This showed up in my Tumblr feed. It amounts to a flippant joke about the serious, life-ending procedure of abortion. The responses to this joke demonstrate a tragically shallow grasp of rhetoric and ignorance of reasons for opposition to abortion. I wish we’d start teaching logic in schools again; clearly this was not an argument in any meaningful way and since it ignores opposing views, it isn’t even an adequate way to describe abortion.
The assumption is that abortion is a personal choice just like having children is a personal choice. But in an abortion, someone dies. Every time. I hope I made that point in my comment at the bottom: “Or stand up comedians. But thankfully, we’re not allowed to kill them.”
There was nothing in the ark except the two tablets that Moses put there at Horeb, where the LORD made a covenant with the people of Israel, when they came out of Egypt. (2 Chron 5:10)
[T]he ark of the covenant covered on all sides with gold, in which was a golden urn holding the manna, and Aaron’s staff that budded, and the tablets of the covenant. (Hebrews 9:4)
This has got to be one of the many contradictions in the Bible we hear about, right? Not really. It is a contradiction only if you read the Bible flatly. By ‘flatly’ I mean if you read it as if it were one book written at one time by one author. That is, if you expect it to be written the way humans tend to write. The reason this is not a contradiction is because there are two different authors writing at two different times, in two different languages, relating actual history from two different time periods. That describes writing that is much less flat, much more nuanced, don’t you think?
The chronicler, writing in Hebrew probably around 400BC, is telling about when Solomon built the first temple and brought the ark into it. The author of Hebrews, writing in Greek probably around 60AD, is talking about the tabernacle just after it was completed. The time difference between these two events is about 500 years and an awful lot happened in those 400 and something years. To understand the inventory problem with the ark, we need to look at its history with an emphasis on what went inside it.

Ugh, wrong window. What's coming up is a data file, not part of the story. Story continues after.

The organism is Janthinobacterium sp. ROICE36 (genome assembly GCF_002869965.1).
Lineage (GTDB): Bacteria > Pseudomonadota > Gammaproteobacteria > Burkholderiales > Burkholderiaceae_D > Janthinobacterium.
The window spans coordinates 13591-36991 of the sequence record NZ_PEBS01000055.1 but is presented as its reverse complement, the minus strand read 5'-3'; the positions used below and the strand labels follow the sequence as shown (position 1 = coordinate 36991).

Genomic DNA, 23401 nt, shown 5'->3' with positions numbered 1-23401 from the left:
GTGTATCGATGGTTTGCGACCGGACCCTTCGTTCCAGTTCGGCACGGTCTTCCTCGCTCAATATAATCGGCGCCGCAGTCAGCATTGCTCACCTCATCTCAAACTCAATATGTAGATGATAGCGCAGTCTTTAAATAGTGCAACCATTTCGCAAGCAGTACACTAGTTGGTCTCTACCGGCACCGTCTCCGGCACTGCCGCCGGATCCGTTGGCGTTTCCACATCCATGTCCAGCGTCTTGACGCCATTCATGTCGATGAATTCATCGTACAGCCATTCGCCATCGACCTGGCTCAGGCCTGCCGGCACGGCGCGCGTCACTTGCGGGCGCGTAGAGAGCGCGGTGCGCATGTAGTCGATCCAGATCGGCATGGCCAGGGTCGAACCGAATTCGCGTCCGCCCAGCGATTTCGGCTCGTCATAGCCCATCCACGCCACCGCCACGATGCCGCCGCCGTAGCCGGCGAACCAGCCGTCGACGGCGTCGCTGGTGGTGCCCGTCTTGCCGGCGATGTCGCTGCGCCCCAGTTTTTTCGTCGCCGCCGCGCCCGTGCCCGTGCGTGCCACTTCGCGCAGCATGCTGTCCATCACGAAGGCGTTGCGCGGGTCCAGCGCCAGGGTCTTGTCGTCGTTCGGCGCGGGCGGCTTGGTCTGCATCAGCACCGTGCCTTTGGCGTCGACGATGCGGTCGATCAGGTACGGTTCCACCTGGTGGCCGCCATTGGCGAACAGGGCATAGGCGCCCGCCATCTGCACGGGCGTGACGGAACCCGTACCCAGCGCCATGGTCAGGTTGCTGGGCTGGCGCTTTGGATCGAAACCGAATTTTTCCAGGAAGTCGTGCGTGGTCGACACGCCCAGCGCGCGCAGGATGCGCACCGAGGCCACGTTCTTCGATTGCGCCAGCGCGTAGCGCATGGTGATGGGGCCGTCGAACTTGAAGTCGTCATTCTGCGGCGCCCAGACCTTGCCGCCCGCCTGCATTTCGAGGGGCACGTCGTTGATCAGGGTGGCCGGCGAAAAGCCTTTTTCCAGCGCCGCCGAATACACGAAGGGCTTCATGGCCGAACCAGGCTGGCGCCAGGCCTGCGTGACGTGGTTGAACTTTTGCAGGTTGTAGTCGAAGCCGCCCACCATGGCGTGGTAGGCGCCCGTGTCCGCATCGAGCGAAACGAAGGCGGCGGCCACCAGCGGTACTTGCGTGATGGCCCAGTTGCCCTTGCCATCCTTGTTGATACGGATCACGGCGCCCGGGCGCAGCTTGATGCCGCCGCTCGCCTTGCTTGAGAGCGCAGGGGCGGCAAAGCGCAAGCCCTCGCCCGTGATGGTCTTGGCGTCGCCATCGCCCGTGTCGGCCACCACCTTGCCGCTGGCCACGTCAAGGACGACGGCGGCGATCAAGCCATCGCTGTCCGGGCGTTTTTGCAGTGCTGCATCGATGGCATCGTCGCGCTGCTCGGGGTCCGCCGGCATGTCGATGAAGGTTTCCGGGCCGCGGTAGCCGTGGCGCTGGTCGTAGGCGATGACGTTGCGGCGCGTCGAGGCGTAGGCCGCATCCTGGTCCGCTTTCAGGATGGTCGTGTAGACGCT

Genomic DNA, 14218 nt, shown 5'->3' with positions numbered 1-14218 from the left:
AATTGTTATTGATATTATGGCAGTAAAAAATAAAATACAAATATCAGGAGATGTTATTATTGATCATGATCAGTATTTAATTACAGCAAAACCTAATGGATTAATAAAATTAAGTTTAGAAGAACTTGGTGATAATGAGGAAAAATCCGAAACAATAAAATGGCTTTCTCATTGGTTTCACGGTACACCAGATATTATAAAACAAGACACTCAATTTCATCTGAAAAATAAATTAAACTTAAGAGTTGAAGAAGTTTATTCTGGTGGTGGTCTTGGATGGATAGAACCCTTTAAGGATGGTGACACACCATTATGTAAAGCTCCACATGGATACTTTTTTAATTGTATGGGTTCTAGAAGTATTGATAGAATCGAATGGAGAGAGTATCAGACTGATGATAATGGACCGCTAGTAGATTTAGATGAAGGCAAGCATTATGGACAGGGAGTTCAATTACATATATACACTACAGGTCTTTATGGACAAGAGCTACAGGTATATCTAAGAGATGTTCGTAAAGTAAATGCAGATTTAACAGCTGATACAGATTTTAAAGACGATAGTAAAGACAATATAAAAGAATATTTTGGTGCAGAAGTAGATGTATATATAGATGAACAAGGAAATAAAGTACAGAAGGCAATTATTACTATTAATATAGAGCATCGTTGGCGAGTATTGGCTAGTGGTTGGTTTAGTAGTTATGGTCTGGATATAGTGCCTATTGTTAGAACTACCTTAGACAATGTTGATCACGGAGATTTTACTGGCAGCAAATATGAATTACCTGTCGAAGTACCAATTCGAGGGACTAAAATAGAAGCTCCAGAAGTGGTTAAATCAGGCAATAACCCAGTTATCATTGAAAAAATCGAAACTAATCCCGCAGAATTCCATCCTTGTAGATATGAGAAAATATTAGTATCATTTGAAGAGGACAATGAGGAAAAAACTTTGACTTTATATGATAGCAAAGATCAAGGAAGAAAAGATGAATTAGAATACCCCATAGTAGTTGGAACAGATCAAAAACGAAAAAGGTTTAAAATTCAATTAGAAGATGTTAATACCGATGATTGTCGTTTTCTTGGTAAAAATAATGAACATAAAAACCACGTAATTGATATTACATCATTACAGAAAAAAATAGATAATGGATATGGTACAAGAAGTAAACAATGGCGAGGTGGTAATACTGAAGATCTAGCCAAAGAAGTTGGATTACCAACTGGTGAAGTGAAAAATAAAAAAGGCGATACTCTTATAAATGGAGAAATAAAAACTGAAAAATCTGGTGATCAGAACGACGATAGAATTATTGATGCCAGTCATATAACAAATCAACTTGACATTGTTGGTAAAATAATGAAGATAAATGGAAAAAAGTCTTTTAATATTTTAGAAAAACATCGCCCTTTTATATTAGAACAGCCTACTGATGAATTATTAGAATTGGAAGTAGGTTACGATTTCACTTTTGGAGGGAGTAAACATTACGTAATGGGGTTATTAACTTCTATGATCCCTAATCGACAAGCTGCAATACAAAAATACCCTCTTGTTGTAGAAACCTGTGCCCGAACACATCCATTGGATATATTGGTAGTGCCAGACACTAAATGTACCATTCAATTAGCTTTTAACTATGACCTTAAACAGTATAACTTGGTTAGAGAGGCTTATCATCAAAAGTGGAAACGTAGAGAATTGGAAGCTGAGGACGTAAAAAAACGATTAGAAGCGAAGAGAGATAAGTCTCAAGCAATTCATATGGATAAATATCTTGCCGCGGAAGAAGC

It all starts in Exodus 25 where God tells Moses how to build the ark. In verse 16, God says, “And you shall put into the ark the testimony that I shall give you.” The “testimony” here is the Ten Commandments that God wrote on tables of stone. They were placed inside the ark once it was constructed.
The first thing listed in Hebrews is the urn of manna. In Exodus 16 God gave Israel manna six days a week. It was a miraculous food that formed on the ground overnight. Any manna that was kept overnight spoiled except on Friday since Saturday is the Sabbath and none was given. In verse 33 Aaron is told, “Take a jar, and put an omer of manna in it, and place it before the LORD to be kept throughout your generations.” Now, at this point, the ark hasn’t been constructed yet; as a matter of fact, God hadn’t even told Moses that an ark is to be constructed. Exodus 16 is about six weeks before Mount Sinai where God verbally gives Israel the Ten Commandments and another month of so after that till he gives the instructions for the ark. At this point, the jar was kept but not in the ark.
The next thing in the list from Hebrews is the rod of Aaron that budded. In Numbers 16, the sons of Korah challenged Moses’ and Aaron’s authority. God’s response was to send a fire to consume the rebels who stood before him and to open the earth under their tents. It wasn’t Moses and Aaron they were ultimately challenging, it was God and the rebellion didn’t stop once Korah’s children were gone. The next day the people complained along the same lines, “You have killed the people of the LORD.” (Num 16:41) In order to authenticate who God had chosen to lead Israel, Moses took a staff from the leader of every tribe and he put them in the tabernacle. The next morning they found that Aaron’s staff had budded and sprouted almonds. In Numbers 17:10 God directed Moses that to put “the staff of Aaron before the testimony”.